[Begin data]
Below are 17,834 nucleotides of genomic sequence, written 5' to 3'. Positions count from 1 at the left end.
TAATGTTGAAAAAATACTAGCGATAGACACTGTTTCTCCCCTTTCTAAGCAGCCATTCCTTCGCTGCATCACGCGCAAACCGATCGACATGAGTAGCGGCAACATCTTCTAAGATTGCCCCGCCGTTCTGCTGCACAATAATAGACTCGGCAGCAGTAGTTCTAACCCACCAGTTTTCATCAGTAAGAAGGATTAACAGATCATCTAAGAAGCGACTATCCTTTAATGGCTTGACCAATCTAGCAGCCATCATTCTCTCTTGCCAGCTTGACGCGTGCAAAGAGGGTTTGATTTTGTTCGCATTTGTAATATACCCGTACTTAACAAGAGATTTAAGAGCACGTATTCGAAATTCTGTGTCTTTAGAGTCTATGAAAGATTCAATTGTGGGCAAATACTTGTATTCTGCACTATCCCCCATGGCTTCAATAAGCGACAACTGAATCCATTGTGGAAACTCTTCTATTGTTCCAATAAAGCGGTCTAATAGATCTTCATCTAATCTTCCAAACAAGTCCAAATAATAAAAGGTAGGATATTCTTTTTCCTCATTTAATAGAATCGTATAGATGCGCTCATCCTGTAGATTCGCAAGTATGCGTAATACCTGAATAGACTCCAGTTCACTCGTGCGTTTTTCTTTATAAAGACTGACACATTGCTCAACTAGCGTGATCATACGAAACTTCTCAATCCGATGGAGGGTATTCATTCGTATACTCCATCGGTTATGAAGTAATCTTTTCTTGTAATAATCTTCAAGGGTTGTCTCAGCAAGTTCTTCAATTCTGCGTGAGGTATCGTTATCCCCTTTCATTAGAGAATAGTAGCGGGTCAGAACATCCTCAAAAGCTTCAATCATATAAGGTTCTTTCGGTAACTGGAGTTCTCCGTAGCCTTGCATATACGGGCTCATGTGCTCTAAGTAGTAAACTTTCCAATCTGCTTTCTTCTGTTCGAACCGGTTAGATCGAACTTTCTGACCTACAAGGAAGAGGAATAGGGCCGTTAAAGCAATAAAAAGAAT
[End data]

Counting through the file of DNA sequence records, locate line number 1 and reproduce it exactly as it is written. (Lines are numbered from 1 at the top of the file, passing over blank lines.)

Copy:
Below are 17,834 nucleotides of genomic sequence, written 5' to 3'. Positions count from 1 at the left end.